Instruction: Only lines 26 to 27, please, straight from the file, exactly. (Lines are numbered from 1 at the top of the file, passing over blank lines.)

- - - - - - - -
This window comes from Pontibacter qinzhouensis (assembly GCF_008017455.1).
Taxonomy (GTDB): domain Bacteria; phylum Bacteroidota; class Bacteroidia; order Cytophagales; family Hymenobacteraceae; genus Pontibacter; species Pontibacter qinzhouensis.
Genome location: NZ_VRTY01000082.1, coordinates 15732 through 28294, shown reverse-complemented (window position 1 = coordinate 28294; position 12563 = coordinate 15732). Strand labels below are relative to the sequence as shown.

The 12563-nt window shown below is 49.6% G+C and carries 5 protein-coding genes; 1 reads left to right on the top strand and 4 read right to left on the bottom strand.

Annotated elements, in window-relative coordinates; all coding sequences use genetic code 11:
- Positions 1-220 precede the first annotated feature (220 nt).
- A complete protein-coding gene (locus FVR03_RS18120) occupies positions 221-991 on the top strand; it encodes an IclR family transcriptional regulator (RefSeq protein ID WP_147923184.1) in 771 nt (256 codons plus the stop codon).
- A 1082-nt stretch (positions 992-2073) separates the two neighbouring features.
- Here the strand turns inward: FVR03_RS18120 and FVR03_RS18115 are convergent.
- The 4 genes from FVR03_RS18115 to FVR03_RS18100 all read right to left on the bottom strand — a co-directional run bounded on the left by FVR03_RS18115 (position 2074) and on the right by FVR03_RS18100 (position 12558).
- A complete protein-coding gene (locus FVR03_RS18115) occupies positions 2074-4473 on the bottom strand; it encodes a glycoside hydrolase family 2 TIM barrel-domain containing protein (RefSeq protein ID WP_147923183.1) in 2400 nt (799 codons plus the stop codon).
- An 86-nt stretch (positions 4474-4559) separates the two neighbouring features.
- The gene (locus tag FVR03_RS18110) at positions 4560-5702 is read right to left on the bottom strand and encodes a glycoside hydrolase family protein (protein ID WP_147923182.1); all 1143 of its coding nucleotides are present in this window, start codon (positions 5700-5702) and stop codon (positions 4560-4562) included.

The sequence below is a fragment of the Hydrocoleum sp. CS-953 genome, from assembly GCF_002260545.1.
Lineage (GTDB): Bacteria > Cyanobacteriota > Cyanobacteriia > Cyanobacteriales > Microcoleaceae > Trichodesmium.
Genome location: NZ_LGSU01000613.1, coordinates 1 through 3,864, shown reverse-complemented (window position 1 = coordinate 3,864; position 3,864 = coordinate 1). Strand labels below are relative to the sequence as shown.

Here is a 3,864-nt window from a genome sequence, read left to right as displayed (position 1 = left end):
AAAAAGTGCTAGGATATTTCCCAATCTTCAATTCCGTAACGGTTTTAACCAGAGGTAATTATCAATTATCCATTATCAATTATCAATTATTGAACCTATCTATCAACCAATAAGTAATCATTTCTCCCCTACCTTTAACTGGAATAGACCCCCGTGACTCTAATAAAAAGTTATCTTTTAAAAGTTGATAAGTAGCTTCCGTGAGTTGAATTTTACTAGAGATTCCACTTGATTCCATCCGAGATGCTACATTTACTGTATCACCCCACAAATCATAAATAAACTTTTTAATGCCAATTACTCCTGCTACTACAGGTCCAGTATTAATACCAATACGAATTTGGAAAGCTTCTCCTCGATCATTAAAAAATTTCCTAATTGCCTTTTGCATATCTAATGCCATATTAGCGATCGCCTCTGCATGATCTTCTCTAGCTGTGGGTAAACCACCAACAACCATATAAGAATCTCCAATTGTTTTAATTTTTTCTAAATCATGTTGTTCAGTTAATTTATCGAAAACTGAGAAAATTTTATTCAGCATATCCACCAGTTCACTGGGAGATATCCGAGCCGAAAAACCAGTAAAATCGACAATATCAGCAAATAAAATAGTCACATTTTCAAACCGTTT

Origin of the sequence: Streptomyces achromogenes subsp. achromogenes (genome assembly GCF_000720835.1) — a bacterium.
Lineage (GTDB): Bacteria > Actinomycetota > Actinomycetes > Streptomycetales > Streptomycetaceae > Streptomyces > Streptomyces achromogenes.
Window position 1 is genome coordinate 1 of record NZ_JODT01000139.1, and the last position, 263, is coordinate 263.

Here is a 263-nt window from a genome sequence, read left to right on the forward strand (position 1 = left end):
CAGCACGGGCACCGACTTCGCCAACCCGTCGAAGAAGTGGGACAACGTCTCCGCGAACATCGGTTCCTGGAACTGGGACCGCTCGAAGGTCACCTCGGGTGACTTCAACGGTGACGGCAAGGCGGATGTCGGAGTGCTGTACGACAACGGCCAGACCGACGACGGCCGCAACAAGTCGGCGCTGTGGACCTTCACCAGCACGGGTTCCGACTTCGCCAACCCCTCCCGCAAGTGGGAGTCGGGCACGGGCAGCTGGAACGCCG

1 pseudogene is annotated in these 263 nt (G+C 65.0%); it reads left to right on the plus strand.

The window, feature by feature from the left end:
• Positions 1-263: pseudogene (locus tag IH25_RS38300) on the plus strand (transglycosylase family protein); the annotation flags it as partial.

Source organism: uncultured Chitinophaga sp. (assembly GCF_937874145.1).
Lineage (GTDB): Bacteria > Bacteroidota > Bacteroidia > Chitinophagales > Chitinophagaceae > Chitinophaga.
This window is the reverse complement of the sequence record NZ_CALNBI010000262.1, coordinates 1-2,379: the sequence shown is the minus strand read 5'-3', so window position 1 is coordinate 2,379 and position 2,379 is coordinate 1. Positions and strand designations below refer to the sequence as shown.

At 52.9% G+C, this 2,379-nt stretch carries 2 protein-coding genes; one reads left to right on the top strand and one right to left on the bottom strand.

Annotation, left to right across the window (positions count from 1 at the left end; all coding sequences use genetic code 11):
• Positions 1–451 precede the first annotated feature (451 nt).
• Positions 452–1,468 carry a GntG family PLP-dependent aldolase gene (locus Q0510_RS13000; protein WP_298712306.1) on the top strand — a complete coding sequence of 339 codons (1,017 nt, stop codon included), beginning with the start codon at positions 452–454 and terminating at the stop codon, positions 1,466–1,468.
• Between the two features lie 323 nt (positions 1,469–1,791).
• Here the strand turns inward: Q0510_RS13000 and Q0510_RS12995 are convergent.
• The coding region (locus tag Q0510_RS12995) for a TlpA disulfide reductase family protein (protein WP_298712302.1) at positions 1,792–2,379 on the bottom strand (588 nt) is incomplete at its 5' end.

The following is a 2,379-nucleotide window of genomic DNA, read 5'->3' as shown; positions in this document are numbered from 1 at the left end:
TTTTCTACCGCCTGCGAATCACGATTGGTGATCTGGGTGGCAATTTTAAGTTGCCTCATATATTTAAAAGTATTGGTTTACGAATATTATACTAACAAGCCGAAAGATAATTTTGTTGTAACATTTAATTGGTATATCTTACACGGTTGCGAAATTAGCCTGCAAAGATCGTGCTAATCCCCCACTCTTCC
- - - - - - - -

• Positions 1-263: pseudogene (locus tag IH25_RS38300) on the plus strand (transglycosylase family protein); the annotation flags it as partial.

Source organism: uncultured Chitinophaga sp. (assembly GCF_937874145.1).